Indeed, it may be that so little has been written about Washington's violating international law in selling off Iraq because it smacks of being a dog bites man story.

The US has never really been bound by international law -- something that was obvious to Ochs four decades ago (long before there was a Bush administration or a Project for a New American Century.)

What Washington is bound by, however, is the law of competitive capital accumulation, which is why international law is something to kick aside, whenever the material interests of corporate America are at stake. Protecting profits is far more important that yoking oneself to international regulations.

Human rights liberals

Recognizing, as Ochs did, that as "the biggest and toughest kids on the block" Washington can do pretty well what it pleases, human rights liberals have adopted an accommodating strategy.

On the one hand, they say, "You can't compel Washington to obey international law, but you can embarrass it into complying" (a theory yet to be backed up by a single confirming instance.)

On the other hand, they argue that since Washington is pretty well exempt from international law anyway, we might as well set our sights on holding weak states to account (while ignoring Washington's serial violations.)

This is the half a loaf is better than a whole loaf argument. But the argument is deceptive.

The weak states almost always turn out to be US foreign policy targets who've enacted anti-privatization and foreign ownership laws that are barriers to US corporate expansion. Their violations of international or humanitarian law -- real, exaggerated, or entirely invented -- act as a pretext for US intervention under coercion of the law of competitive capital accumulation.

Soon enough, state assets are sold off and state owned companies are privatized.

Meanwhile, unemployment soars, income supports are slashed, subsidies are abolished, and the economy collapses. The very people human rights liberals claimed to be concerned about, end up worse off materially than they were before.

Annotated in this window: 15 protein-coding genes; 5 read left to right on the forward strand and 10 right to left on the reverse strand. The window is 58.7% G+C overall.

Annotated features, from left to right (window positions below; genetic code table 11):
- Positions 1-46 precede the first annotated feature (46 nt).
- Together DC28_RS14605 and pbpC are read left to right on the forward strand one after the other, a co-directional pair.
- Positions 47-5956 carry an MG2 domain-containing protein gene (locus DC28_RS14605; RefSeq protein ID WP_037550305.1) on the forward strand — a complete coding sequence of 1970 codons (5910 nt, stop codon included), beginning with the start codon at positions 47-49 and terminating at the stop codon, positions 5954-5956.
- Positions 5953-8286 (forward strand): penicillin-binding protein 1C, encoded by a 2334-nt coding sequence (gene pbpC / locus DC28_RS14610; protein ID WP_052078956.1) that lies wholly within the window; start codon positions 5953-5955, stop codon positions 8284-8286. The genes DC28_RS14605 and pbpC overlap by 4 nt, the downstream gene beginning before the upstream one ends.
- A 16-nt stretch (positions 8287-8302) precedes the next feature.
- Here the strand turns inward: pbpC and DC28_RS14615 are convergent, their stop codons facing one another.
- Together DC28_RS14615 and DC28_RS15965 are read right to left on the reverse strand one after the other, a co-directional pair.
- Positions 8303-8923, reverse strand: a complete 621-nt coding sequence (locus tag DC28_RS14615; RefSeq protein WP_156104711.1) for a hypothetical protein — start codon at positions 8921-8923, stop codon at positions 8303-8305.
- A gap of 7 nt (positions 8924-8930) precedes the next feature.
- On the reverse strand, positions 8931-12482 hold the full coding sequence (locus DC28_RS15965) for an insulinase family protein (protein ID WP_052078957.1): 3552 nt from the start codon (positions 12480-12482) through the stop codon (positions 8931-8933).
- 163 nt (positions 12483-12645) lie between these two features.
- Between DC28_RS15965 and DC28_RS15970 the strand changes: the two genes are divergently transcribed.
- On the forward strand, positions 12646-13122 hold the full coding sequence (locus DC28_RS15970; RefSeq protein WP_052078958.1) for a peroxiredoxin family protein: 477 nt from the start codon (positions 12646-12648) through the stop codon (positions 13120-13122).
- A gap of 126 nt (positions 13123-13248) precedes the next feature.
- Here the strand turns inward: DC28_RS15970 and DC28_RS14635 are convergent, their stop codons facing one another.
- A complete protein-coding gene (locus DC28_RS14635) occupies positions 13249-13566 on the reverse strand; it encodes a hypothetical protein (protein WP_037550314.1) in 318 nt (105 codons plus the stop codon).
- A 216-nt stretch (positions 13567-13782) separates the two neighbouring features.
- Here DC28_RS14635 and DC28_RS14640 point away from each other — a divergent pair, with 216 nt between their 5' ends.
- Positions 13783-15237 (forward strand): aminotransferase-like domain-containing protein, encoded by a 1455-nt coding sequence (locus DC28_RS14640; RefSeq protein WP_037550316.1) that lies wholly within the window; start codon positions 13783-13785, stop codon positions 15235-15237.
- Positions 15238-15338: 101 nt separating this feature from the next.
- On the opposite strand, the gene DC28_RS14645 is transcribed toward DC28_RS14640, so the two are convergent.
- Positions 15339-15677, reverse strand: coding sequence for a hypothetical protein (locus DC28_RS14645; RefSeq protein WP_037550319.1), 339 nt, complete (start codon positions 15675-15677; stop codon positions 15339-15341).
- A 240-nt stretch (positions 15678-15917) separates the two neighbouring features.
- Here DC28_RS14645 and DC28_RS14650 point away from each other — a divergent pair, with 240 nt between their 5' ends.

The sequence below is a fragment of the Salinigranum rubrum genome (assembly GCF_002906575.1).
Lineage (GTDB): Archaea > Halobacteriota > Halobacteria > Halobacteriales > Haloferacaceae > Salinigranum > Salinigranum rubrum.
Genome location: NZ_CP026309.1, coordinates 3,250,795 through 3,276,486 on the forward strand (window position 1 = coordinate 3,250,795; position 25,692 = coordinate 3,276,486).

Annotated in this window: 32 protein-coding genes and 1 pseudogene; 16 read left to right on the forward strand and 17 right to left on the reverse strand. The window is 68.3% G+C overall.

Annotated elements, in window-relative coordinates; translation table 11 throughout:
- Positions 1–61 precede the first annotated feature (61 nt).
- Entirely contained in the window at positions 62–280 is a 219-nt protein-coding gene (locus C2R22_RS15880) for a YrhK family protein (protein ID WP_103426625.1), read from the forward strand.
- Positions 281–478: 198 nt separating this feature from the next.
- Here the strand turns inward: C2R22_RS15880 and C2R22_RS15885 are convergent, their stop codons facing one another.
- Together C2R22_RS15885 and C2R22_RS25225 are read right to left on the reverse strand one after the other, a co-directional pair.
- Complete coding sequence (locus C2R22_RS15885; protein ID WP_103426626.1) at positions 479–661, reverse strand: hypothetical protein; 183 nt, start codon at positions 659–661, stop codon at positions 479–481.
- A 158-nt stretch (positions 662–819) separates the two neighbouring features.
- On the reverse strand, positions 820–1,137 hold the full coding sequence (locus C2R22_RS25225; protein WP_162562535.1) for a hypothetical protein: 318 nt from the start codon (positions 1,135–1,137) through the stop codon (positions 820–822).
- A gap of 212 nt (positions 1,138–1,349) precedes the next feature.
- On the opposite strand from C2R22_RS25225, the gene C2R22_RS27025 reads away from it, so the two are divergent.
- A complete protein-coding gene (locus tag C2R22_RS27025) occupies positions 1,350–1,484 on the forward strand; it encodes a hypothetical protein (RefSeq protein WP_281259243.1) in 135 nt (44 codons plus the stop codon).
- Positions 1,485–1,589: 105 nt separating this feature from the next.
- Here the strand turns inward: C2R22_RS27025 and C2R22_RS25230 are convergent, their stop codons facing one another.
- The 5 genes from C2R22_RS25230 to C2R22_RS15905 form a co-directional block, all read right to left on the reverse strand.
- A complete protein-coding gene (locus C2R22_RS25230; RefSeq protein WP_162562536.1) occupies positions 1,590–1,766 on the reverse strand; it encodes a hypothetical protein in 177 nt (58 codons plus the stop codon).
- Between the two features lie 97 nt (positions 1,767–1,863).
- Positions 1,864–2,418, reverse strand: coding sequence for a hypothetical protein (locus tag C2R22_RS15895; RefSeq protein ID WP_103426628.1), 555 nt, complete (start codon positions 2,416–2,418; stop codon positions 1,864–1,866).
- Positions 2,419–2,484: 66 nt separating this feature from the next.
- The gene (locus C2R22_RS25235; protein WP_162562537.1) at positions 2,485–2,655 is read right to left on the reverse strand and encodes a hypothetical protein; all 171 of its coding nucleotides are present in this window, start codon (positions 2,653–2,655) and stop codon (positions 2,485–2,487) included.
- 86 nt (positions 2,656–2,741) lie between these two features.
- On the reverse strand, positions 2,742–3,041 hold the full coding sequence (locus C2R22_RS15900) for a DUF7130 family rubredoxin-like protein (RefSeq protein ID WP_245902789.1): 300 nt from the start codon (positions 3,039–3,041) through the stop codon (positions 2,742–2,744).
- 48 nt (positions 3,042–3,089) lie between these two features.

The aim, in practice, turns out to be a whole loaf in conquest, rather than a half a loaf in justice.

Anyone who thinks Russians and Eastern Europeans are materially better off for the overthrow of communism, or who think Serbs are better off for the ouster of Milosevic's socialists, hasn't been paying attention.

Washington obeys a higher law

The way to stop Washington from economically colonizing Iraq (or Iran or North Korea or Cuba or any of the other countries on its hit list) is not to try to embarrass it into following international law (which it doesn't do anyway), but to replace the laws of competitive capital accumulation it does obey.

To do otherwise would be tantamount to trying to embarrass a starving man to respect the rule of law and not steal the loaf of bread sitting unattended within his grasp.

That is, any movement serious about stopping Washington's drive to dominate the world through force (or otherwise) needs to have an understanding of what drives the US (and other imperialist countries) to behave as they do; one that doesn't attribute war, expansionism and economic colonization to leaders' personality defects, to conspiracy theories about Israel (or a Jewish cabal in Washington) controlling US foreign policy, or to the belief that economic laws can be overcome by mobilizing public opinion to demand that leaders become nicer guys.

The only way to stop the drive to dominate the world, or to reduce poverty, or to provide a materially secure existence for all, or to save the environment, is to take power with the aim of  replacing unplanned economies based on production for profit, with rational planned economies based on production for need.

That would accomplish a hell of a lot more than trying to muster outrage every time Washington tramples international law in pursuit of the senior law of competitive capital accumulation.

1. "Iraq is not America's to sell," The Guardian, November 7, 2003.

2. Ibid.

3. "Baghdad opens door to free market," The Globe and Mail, September 22, 2003.

4. Ibid.

5. 1907 Hague regulations, as cited by Klein.

6. From "Cops of the World."